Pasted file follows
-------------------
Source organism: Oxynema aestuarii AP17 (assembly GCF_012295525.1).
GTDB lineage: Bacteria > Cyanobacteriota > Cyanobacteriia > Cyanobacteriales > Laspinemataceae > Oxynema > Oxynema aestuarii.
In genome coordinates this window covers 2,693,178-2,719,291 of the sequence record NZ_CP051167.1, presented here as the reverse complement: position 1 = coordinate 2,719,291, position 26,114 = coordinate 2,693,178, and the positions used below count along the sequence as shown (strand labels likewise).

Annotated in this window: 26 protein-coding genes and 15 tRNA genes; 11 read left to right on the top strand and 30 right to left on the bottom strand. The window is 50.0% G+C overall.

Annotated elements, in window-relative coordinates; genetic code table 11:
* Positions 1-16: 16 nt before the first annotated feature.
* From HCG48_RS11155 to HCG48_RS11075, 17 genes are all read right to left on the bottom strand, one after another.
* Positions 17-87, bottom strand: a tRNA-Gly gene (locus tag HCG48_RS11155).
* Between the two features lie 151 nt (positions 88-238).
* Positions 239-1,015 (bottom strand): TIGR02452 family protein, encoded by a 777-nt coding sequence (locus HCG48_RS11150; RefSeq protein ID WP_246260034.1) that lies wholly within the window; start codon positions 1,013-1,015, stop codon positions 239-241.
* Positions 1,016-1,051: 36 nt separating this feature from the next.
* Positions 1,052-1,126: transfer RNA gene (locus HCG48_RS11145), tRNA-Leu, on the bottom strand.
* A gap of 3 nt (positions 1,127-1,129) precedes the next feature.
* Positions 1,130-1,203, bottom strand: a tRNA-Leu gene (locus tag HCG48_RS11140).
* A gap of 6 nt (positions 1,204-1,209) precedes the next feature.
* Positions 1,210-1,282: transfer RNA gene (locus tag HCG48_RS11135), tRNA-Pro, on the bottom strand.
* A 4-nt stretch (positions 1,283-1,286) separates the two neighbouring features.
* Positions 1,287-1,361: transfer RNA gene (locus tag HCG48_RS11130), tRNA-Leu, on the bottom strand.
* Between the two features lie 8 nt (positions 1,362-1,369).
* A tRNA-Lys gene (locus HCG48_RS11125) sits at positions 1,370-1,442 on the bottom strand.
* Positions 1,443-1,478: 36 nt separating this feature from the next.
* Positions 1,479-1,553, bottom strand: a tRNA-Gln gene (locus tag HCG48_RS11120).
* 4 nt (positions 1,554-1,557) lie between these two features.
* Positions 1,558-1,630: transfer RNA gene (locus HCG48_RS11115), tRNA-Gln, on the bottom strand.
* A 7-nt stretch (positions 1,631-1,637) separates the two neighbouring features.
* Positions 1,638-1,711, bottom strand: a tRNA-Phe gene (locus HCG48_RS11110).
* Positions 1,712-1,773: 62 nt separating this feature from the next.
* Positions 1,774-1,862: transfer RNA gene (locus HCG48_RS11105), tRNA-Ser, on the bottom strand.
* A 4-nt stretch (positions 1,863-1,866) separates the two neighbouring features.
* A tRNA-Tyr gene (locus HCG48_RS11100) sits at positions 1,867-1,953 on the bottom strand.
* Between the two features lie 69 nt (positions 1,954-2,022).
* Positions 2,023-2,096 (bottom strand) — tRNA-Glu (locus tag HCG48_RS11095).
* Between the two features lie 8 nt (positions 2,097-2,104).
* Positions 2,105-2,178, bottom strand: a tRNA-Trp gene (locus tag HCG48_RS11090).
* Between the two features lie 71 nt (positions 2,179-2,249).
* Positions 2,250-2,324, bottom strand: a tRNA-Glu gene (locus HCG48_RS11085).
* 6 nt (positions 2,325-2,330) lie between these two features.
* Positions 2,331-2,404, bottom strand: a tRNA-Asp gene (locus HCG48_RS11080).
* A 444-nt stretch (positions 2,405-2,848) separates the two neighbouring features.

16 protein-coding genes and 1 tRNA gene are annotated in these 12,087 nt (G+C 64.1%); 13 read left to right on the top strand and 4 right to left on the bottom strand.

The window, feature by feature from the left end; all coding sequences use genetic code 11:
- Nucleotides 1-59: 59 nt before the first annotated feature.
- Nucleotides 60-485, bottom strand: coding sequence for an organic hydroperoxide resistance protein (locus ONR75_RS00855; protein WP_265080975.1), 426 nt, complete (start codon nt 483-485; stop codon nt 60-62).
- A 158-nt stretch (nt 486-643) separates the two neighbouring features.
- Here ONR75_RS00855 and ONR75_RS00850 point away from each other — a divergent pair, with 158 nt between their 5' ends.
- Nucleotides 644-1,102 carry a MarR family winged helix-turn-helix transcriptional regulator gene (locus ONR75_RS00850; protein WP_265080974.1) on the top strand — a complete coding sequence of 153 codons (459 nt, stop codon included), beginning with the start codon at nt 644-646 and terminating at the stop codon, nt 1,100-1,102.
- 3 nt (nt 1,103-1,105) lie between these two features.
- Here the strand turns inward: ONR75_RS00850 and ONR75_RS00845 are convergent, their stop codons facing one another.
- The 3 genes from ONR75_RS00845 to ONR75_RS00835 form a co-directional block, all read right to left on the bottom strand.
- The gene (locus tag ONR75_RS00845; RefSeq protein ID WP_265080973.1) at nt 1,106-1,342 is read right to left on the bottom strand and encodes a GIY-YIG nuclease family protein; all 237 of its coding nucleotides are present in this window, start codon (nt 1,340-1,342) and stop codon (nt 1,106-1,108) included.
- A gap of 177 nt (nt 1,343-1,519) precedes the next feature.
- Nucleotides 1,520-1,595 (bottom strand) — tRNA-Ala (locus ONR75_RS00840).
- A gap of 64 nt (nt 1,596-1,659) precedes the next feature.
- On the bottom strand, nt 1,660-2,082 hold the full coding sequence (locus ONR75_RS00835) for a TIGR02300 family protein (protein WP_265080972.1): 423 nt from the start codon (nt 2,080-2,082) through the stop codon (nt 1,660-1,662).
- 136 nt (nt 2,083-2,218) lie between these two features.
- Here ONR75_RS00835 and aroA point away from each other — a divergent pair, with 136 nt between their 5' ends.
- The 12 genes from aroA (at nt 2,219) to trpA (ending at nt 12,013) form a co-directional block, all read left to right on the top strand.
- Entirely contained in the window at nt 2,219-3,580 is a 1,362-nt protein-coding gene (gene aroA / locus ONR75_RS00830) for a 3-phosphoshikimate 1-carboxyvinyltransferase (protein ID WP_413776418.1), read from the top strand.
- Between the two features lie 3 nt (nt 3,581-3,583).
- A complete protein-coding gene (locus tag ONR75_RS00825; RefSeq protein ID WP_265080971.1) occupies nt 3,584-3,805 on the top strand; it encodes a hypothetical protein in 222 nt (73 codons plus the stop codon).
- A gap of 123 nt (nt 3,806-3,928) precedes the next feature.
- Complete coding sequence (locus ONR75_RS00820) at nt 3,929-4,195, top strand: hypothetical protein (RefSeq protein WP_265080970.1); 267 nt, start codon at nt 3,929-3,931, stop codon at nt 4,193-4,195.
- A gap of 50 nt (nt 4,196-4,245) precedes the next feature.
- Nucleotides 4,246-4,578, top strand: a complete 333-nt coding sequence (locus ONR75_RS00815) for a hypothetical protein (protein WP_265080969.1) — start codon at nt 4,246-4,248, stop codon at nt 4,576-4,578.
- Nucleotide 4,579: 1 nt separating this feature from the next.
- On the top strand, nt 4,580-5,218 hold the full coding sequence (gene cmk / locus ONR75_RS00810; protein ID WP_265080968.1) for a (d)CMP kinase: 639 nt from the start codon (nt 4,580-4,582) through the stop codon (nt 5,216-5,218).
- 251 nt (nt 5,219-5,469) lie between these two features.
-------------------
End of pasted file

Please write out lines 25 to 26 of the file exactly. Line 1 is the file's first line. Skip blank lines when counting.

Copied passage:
* A 7-nt stretch (positions 1,631-1,637) separates the two neighbouring features.
* Positions 1,638-1,711, bottom strand: a tRNA-Phe gene (locus HCG48_RS11110).